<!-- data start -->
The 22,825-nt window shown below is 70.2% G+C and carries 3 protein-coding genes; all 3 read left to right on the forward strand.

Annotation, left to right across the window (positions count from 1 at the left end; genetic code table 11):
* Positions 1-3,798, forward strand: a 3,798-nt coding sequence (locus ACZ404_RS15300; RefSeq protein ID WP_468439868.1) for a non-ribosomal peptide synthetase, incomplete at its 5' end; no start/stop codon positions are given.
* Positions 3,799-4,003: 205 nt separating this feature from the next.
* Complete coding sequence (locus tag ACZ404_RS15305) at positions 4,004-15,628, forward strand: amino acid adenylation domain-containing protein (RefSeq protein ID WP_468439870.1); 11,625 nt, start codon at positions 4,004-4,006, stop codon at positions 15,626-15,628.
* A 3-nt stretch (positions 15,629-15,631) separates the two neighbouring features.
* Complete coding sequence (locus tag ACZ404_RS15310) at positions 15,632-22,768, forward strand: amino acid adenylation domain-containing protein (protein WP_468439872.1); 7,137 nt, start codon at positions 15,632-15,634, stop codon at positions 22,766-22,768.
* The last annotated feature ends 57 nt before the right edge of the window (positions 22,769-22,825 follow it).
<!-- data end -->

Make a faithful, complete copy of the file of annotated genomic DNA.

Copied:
The 22,825-nt window shown below is 70.2% G+C and carries 3 protein-coding genes; all 3 read left to right on the forward strand.

Annotation, left to right across the window (positions count from 1 at the left end; genetic code table 11):
* Positions 1-3,798, forward strand: a 3,798-nt coding sequence (locus ACZ404_RS15300; RefSeq protein ID WP_468439868.1) for a non-ribosomal peptide synthetase, incomplete at its 5' end; no start/stop codon positions are given.
* Positions 3,799-4,003: 205 nt separating this feature from the next.
* Complete coding sequence (locus tag ACZ404_RS15305) at positions 4,004-15,628, forward strand: amino acid adenylation domain-containing protein (RefSeq protein ID WP_468439870.1); 11,625 nt, start codon at positions 4,004-4,006, stop codon at positions 15,626-15,628.
* A 3-nt stretch (positions 15,629-15,631) separates the two neighbouring features.
* Complete coding sequence (locus tag ACZ404_RS15310) at positions 15,632-22,768, forward strand: amino acid adenylation domain-containing protein (protein WP_468439872.1); 7,137 nt, start codon at positions 15,632-15,634, stop codon at positions 22,766-22,768.
* The last annotated feature ends 57 nt before the right edge of the window (positions 22,769-22,825 follow it).